I loved the great response last week when I wrote the intro for this series. Not only do blog comments make me happy, but the truth is that it really helps knowing that I'm not alone in my need for taking a good look at how well I take care of myself. Today we venture into figuring out what our needs are, based on our personalities and the season of life we're in. I hope you'll join me in this valuable self-assessment.
Only in the last few months did I discover my Meyers-Briggs personality type. It has been eye-opening to say the least.
I can distinctly remember a time when my childhood best friend bringing a book about personality types to the campground where my family was staying trying to quiz everyone on their personality types. This was probably during our college years, and I was thoroughly uninterested. I took Psychology 101 as a general ed requirement, but literally don't remember learning anything that I found valuable.
I glossed over personality types like most science-related topics-- I just didn't care enough to see what it was all about.
Fast-forward 10-15 years, one marriage, and three kids later, and I can't get enough of analyzing the personalities of myself and my family. It's not about feeling pigeonholed or claiming my weaknesses as cop-out for responsibility or valuing psychology and science over God the Creator.
No, it's quite the opposite actually.
Figuring out my personality has allowed me to embrace how God made me, identify strengths that I can embrace and weaknesses that I can work around and through, and praise Him once again for His amazing creativity and the intricacies of the human mind that He spoke into being.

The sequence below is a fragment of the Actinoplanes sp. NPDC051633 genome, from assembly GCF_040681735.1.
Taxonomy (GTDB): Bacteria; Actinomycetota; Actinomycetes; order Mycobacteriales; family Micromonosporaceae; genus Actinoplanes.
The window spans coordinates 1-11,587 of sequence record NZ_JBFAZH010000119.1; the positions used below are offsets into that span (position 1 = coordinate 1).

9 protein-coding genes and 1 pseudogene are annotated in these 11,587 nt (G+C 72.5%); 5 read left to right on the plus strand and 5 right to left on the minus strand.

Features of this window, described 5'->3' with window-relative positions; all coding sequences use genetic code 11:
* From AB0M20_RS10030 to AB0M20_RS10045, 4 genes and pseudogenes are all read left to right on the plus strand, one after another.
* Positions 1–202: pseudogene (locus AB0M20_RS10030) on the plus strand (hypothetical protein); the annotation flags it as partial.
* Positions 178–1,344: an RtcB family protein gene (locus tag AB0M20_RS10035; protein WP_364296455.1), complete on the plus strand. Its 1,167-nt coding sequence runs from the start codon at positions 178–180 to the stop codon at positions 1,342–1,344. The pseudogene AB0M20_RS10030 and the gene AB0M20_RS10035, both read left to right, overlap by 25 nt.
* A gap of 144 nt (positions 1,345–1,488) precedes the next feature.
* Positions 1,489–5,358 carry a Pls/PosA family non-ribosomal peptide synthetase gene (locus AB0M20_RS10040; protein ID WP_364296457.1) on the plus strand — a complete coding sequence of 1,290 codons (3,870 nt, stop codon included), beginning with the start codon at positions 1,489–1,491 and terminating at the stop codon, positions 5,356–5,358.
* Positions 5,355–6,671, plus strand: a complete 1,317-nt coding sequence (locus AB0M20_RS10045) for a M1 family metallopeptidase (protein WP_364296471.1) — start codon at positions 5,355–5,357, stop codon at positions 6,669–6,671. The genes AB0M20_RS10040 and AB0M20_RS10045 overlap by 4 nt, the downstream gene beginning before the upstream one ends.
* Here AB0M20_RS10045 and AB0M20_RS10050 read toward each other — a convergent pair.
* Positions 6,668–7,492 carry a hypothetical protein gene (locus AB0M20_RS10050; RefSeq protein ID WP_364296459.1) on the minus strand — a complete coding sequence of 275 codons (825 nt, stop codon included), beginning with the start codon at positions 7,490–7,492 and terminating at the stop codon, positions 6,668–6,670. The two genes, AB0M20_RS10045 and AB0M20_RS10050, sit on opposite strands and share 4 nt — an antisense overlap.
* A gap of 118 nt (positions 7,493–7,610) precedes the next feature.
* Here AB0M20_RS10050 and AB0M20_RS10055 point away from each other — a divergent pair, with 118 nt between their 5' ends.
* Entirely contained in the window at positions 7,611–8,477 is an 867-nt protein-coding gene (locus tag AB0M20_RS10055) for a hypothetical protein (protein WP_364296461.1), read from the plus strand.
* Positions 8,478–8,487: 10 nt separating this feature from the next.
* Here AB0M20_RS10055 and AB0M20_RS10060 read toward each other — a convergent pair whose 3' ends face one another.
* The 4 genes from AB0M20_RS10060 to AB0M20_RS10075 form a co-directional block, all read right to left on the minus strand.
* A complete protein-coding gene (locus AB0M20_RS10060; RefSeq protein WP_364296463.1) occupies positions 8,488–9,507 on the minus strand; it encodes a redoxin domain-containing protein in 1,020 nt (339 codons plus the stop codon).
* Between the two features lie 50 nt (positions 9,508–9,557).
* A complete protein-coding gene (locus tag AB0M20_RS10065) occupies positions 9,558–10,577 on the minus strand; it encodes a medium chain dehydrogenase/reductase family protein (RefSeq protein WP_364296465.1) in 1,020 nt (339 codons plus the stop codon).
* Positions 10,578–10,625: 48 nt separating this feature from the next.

So, what personality type am I, and what does it have to do with self-care?
A huge part of taking care of myself so I can take care of others is knowing my own needs. Being aware of what makes me come alive, what drains me, and maybe why I'm wired to react or respond in certain ways equips me to be able to set boundaries and take better care of myself.
I myself am an ENFP. Here are a few ways I've been learning about how my personality relates to my self-care needs:
- Supposedly, I know how to relax. So now I just need to embrace that, and not feel guilty about "scheduling in" some down time for myself (like my friend Stacy did, and my friend Anne, who schedules in an hour of reading for herself each day).
- Saying yes. ENFPs are very sensitive and care deeply about other people’s feelings. This can cause them a lot of stress sometimes: people often look to them for guidance and encouragement, and the ENFP cannot always say “yes.” This probably contributes to my bad case of FOMO. I never want to miss anything and I want to make sure everyone else feels good. I probably need to try saying "no" a bit more often.
- Difficulty with follow through: this is the biggee. I chose my word for the year before I even knew this was a known issue for ENFPs-- I've always known that I'm a procrastinator with lots of unfinished projects-- but now I feel a bit better better, knowing this is just a part of who I am. Now I can be more intentional about fighting against that.
- Of course, related to that is: I'm curious, enthusiastic and full of ideas. I just need to harness those, and implement doable plans to keep going with them, and to keep things interesting. Accountability is good for me, too.